EDC tentatively OKs hold-the-line $254K budget
By Jon Hawley
Thursday, May 16, 2019
The Elizabeth City-Pasquotank County Economic Development Commission is moving forward with a largely hold-the-line budget for next year, though it’s expecting a bump in personnel-related costs.
EDC board members tentatively approved a $254,500 spending plan during their meeting Wednesday morning in the Pasquotank Public Safety Building. The budget will move forward to a public hearing and final vote next month, EDC officials said.
While next year’s proposed budget would spend a little less than the $257,050 approved in this year’s budget, it would absorb some rising personnel costs. Alluding to raises the city and county are considering for other employees, EDC Director Christian Lockamy noted he included a 3-percent “placeholder” raise in the budget. That raise would apply to him and the commission’s only other employee, administrative assistant Kathy Harris, raising his pay to $87,550 and hers to $36,050.
The city is proposing 3-percent raises for most city employees, with county raises to be determined.
The EDC is also expecting increased payroll taxes and increased retirement contributions, the latter a state requirement imposed on units of local government. However, the agency is projecting a drop in health insurance costs — from $27,000 to $24,000 — that would offset the increase in retirement costs.
The EDC, which helps lead recruitment of large businesses, would be paid for primarily through contributions of about $105,000 each from the city and county. That’s the same as this year. The budget also calls for using up to $44,096 in fund balance.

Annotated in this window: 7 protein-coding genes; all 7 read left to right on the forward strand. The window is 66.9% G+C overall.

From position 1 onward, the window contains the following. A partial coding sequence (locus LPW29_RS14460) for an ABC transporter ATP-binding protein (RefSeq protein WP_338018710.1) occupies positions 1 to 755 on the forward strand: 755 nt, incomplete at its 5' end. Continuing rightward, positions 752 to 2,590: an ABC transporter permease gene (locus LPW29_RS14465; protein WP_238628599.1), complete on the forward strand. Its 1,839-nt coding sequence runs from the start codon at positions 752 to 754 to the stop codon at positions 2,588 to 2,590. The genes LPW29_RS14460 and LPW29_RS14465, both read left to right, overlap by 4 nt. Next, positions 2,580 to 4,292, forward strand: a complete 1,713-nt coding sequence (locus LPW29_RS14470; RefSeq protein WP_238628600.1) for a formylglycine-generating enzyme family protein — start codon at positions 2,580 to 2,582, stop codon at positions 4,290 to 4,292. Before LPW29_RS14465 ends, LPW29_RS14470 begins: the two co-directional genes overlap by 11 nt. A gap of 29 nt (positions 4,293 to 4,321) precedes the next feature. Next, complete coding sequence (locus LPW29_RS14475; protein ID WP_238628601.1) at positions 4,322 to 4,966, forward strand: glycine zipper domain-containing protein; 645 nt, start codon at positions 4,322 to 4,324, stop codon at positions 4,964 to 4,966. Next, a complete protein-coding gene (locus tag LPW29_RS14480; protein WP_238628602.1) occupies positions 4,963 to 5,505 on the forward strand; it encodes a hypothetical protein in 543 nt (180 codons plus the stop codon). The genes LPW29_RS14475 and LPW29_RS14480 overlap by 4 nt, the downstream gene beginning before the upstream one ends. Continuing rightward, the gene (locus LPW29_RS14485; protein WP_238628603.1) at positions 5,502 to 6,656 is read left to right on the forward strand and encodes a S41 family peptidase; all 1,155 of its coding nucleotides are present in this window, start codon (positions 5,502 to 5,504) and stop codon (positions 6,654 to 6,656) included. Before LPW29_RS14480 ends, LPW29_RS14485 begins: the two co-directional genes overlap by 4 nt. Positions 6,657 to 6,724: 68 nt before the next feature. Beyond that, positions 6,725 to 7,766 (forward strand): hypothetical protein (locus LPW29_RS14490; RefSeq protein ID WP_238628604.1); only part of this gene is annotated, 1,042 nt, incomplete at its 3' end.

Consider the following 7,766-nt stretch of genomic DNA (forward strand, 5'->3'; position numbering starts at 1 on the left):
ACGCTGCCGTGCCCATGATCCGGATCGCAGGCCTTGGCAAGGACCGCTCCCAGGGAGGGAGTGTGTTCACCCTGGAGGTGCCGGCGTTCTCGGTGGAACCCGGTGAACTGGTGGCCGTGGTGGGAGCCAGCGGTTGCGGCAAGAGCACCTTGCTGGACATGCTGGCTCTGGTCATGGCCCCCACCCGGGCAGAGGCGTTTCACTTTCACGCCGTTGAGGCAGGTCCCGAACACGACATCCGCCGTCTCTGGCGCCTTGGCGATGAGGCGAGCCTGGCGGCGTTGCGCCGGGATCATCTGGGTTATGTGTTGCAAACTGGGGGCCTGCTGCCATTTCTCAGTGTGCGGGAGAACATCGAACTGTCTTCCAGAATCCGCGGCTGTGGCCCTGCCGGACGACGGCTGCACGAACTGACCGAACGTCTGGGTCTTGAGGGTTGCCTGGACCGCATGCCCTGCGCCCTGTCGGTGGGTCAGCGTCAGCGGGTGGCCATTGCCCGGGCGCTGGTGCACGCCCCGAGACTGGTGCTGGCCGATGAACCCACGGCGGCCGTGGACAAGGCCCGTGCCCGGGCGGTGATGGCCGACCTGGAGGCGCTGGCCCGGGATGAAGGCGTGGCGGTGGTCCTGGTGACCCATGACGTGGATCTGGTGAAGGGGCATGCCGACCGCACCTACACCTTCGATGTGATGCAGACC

Following the meeting, Lockamy and Harris said the EDC’s fund balance started the year at about $70,000, and it should finish the year around there. The EDC budgeted almost $37,000 in fund balance this year, but the EDC saw salary savings after the departure of former director Wayne Harris. He retired last year and Lockamy didn’t start until the fall.
The EDC’s single largest non-personnel expense is marketing, which Lockamy said he’s kept at $35,000. The EDC will be changing its marketing, however, as he explained $12,000 of that is to cover dues to the NCEast Alliance, a regional economic development group based in Greenville. An outside group is no longer able to cover those dues, and the Alliance generates important leads, he said.
As for other marketing spending, Lockamy said the EDC would target its advertising based on the goals and recommendations of its new strategic plan, a draft of which should be available in a few weeks.
In other updates Wednesday, Lockamy presented the board with the general content of the new website, but said it’s a few months away from going live. The website will be redeveloped and simplified based on the strategic plan, he said, explaining he intends to have a “minimalist,” image-heavy, and mobile-friendly website similar to other economic development sites but that still touts the area’s business positives, particularly its proximity to the Port of Virginia.